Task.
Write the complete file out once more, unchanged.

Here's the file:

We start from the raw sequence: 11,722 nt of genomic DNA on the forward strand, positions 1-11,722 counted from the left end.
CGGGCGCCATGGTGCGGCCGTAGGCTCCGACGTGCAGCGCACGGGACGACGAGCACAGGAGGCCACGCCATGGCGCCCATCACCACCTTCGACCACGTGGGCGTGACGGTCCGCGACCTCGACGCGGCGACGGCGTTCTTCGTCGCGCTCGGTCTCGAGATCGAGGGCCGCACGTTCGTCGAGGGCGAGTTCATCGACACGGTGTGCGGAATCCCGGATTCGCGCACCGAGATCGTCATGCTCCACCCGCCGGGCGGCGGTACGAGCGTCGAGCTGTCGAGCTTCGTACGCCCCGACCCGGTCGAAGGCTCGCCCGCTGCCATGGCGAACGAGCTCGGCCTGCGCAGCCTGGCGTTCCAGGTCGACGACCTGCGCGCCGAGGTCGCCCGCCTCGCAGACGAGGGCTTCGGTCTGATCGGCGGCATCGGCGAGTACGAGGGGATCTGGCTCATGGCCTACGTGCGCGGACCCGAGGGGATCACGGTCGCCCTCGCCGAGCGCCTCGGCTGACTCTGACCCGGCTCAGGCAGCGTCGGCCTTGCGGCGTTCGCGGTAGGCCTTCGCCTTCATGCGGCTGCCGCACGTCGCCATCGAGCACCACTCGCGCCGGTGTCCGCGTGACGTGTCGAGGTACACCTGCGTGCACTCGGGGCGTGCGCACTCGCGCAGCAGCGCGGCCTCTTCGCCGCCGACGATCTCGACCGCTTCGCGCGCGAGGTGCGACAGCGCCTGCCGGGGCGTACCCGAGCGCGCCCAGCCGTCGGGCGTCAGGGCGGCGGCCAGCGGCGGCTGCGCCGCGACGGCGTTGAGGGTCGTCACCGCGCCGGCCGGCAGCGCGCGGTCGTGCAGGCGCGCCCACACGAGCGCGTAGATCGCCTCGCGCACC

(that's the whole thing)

We start from the raw sequence: 11,722 nt of genomic DNA on the forward strand, positions 1-11,722 counted from the left end.
CGGGCGCCATGGTGCGGCCGTAGGCTCCGACGTGCAGCGCACGGGACGACGAGCACAGGAGGCCACGCCATGGCGCCCATCACCACCTTCGACCACGTGGGCGTGACGGTCCGCGACCTCGACGCGGCGACGGCGTTCTTCGTCGCGCTCGGTCTCGAGATCGAGGGCCGCACGTTCGTCGAGGGCGAGTTCATCGACACGGTGTGCGGAATCCCGGATTCGCGCACCGAGATCGTCATGCTCCACCCGCCGGGCGGCGGTACGAGCGTCGAGCTGTCGAGCTTCGTACGCCCCGACCCGGTCGAAGGCTCGCCCGCTGCCATGGCGAACGAGCTCGGCCTGCGCAGCCTGGCGTTCCAGGTCGACGACCTGCGCGCCGAGGTCGCCCGCCTCGCAGACGAGGGCTTCGGTCTGATCGGCGGCATCGGCGAGTACGAGGGGATCTGGCTCATGGCCTACGTGCGCGGACCCGAGGGGATCACGGTCGCCCTCGCCGAGCGCCTCGGCTGACTCTGACCCGGCTCAGGCAGCGTCGGCCTTGCGGCGTTCGCGGTAGGCCTTCGCCTTCATGCGGCTGCCGCACGTCGCCATCGAGCACCACTCGCGCCGGTGTCCGCGTGACGTGTCGAGGTACACCTGCGTGCACTCGGGGCGTGCGCACTCGCGCAGCAGCGCGGCCTCTTCGCCGCCGACGATCTCGACCGCTTCGCGCGCGAGGTGCGACAGCGCCTGCCGGGGCGTACCCGAGCGCGCCCAGCCGTCGGGCGTCAGGGCGGCGGCCAGCGGCGGCTGCGCCGCGACGGCGTTGAGGGTCGTCACCGCGCCGGCCGGCAGCGCGCGGTCGTGCAGGCGCGCCCACACGAGCGCGTAGATCGCCTCGCGCACC